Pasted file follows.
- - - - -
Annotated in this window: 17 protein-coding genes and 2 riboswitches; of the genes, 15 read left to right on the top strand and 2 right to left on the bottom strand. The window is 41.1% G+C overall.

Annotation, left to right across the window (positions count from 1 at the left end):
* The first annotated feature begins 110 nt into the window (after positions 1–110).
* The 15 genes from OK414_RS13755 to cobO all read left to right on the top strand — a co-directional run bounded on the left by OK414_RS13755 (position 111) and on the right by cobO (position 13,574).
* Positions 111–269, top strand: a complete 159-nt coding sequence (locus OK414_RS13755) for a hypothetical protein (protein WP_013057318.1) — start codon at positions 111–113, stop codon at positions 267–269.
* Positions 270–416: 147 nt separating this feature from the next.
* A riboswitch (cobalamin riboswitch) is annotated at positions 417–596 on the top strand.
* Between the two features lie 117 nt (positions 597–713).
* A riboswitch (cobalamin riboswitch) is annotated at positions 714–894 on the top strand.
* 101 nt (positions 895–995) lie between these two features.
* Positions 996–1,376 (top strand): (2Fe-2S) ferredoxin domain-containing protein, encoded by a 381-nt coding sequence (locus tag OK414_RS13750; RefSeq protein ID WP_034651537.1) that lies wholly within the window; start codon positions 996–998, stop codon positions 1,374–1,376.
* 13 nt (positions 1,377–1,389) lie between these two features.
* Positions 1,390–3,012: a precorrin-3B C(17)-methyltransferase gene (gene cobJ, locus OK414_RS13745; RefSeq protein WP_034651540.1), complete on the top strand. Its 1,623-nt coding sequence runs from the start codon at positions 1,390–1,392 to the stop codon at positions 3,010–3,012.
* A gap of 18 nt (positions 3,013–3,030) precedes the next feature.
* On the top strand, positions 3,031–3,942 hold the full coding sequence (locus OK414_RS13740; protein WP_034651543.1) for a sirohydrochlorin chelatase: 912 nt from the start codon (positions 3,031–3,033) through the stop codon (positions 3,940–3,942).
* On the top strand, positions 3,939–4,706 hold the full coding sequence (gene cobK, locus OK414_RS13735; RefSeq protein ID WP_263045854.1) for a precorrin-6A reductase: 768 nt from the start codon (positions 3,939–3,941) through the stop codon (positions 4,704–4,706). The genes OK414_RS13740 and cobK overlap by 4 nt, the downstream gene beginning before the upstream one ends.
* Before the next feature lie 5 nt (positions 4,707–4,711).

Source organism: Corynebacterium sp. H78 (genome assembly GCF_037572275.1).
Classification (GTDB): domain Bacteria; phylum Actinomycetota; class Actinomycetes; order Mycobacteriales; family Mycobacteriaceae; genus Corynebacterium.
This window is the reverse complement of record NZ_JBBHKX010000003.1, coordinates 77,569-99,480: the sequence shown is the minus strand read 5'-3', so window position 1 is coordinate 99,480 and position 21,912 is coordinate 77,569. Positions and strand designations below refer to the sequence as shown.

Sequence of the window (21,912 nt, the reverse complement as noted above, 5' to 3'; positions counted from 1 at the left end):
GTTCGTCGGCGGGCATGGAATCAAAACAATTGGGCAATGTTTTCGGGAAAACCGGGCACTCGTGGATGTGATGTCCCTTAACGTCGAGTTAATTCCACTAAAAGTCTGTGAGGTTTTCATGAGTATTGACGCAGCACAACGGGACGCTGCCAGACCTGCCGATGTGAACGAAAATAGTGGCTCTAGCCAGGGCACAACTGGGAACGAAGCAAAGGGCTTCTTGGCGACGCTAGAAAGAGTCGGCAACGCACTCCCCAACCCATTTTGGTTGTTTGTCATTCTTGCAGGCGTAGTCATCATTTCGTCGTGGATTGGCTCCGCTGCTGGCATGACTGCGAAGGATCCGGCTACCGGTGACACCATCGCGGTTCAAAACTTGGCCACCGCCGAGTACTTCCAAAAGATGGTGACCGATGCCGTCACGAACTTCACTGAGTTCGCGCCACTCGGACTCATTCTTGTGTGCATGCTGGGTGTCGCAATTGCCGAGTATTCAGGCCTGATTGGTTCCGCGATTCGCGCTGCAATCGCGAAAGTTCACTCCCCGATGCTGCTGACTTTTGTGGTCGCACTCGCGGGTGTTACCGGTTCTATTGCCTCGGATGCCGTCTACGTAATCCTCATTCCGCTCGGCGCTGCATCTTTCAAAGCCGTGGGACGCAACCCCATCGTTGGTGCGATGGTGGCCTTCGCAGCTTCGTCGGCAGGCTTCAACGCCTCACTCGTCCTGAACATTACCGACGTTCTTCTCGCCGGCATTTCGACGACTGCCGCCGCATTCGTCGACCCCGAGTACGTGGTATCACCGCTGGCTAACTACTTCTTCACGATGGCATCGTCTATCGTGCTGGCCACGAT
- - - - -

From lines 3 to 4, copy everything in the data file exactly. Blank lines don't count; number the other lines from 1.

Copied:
* The first annotated feature begins 110 nt into the window (after positions 1–110).
* The 15 genes from OK414_RS13755 to cobO all read left to right on the top strand — a co-directional run bounded on the left by OK414_RS13755 (position 111) and on the right by cobO (position 13,574).